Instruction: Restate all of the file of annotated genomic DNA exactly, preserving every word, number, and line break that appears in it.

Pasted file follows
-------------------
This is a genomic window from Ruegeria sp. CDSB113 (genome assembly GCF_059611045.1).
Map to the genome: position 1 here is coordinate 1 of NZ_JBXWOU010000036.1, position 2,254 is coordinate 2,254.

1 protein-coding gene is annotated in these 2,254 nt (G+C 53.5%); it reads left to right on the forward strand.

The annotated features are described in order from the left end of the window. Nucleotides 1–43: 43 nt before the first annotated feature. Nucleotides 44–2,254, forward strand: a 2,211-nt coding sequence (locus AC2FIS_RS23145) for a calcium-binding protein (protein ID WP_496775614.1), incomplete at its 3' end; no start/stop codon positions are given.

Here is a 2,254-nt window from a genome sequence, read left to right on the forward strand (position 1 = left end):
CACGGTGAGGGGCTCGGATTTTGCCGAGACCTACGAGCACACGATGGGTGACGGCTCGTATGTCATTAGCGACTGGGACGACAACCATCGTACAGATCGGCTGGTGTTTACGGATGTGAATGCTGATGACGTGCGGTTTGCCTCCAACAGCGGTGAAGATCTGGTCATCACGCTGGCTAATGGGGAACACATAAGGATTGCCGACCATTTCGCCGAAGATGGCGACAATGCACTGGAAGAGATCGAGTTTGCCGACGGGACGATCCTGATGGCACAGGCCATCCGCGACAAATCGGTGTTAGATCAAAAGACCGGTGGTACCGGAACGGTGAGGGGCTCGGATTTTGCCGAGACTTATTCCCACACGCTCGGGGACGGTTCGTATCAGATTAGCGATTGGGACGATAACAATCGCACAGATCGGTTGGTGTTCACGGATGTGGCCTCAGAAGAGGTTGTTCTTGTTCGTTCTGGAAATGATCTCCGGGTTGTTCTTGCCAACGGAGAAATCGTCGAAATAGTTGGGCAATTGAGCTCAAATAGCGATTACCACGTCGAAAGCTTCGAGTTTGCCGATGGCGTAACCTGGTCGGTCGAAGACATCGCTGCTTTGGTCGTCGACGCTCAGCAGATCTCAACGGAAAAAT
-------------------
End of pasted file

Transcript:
This is a genomic window from Ruegeria sp. CDSB113 (genome assembly GCF_059611045.1).
Map to the genome: position 1 here is coordinate 1 of NZ_JBXWOU010000036.1, position 2,254 is coordinate 2,254.

1 protein-coding gene is annotated in these 2,254 nt (G+C 53.5%); it reads left to right on the forward strand.

The annotated features are described in order from the left end of the window. Nucleotides 1–43: 43 nt before the first annotated feature. Nucleotides 44–2,254, forward strand: a 2,211-nt coding sequence (locus AC2FIS_RS23145) for a calcium-binding protein (protein ID WP_496775614.1), incomplete at its 3' end; no start/stop codon positions are given.

Here is a 2,254-nt window from a genome sequence, read left to right on the forward strand (position 1 = left end):
CACGGTGAGGGGCTCGGATTTTGCCGAGACCTACGAGCACACGATGGGTGACGGCTCGTATGTCATTAGCGACTGGGACGACAACCATCGTACAGATCGGCTGGTGTTTACGGATGTGAATGCTGATGACGTGCGGTTTGCCTCCAACAGCGGTGAAGATCTGGTCATCACGCTGGCTAATGGGGAACACATAAGGATTGCCGACCATTTCGCCGAAGATGGCGACAATGCACTGGAAGAGATCGAGTTTGCCGACGGGACGATCCTGATGGCACAGGCCATCCGCGACAAATCGGTGTTAGATCAAAAGACCGGTGGTACCGGAACGGTGAGGGGCTCGGATTTTGCCGAGACTTATTCCCACACGCTCGGGGACGGTTCGTATCAGATTAGCGATTGGGACGATAACAATCGCACAGATCGGTTGGTGTTCACGGATGTGGCCTCAGAAGAGGTTGTTCTTGTTCGTTCTGGAAATGATCTCCGGGTTGTTCTTGCCAACGGAGAAATCGTCGAAATAGTTGGGCAATTGAGCTCAAATAGCGATTACCACGTCGAAAGCTTCGAGTTTGCCGATGGCGTAACCTGGTCGGTCGAAGACATCGCTGCTTTGGTCGTCGACGCTCAGCAGATCTCAACGGAAAAAT